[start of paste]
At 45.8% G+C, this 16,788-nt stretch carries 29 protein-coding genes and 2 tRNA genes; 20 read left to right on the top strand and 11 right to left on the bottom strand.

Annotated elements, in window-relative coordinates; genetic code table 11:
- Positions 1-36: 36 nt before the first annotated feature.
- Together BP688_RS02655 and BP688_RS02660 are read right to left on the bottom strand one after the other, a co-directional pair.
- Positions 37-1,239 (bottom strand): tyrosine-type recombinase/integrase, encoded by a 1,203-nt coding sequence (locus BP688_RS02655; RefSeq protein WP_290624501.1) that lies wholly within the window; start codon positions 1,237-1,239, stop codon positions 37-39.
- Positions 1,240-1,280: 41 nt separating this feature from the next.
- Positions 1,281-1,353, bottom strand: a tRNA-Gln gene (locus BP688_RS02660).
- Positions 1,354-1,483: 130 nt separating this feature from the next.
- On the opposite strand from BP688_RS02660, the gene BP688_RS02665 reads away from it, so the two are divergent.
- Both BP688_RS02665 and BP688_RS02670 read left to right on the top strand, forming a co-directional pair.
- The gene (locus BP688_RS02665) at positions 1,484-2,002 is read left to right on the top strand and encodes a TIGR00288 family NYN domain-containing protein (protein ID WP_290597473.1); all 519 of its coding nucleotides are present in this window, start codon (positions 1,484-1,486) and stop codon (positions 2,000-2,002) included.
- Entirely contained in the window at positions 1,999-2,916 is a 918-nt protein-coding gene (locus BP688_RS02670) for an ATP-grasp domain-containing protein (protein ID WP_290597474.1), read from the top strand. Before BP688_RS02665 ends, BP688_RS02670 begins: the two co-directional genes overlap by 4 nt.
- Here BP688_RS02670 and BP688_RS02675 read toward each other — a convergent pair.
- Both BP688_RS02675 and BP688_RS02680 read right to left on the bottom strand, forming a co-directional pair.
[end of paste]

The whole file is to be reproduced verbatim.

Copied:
At 45.8% G+C, this 16,788-nt stretch carries 29 protein-coding genes and 2 tRNA genes; 20 read left to right on the top strand and 11 right to left on the bottom strand.

Annotated elements, in window-relative coordinates; genetic code table 11:
- Positions 1-36: 36 nt before the first annotated feature.
- Together BP688_RS02655 and BP688_RS02660 are read right to left on the bottom strand one after the other, a co-directional pair.
- Positions 37-1,239 (bottom strand): tyrosine-type recombinase/integrase, encoded by a 1,203-nt coding sequence (locus BP688_RS02655; RefSeq protein WP_290624501.1) that lies wholly within the window; start codon positions 1,237-1,239, stop codon positions 37-39.
- Positions 1,240-1,280: 41 nt separating this feature from the next.
- Positions 1,281-1,353, bottom strand: a tRNA-Gln gene (locus BP688_RS02660).
- Positions 1,354-1,483: 130 nt separating this feature from the next.
- On the opposite strand from BP688_RS02660, the gene BP688_RS02665 reads away from it, so the two are divergent.
- Both BP688_RS02665 and BP688_RS02670 read left to right on the top strand, forming a co-directional pair.
- The gene (locus BP688_RS02665) at positions 1,484-2,002 is read left to right on the top strand and encodes a TIGR00288 family NYN domain-containing protein (protein ID WP_290597473.1); all 519 of its coding nucleotides are present in this window, start codon (positions 1,484-1,486) and stop codon (positions 2,000-2,002) included.
- Entirely contained in the window at positions 1,999-2,916 is a 918-nt protein-coding gene (locus BP688_RS02670) for an ATP-grasp domain-containing protein (protein ID WP_290597474.1), read from the top strand. Before BP688_RS02665 ends, BP688_RS02670 begins: the two co-directional genes overlap by 4 nt.
- Here BP688_RS02670 and BP688_RS02675 read toward each other — a convergent pair.
- Both BP688_RS02675 and BP688_RS02680 read right to left on the bottom strand, forming a co-directional pair.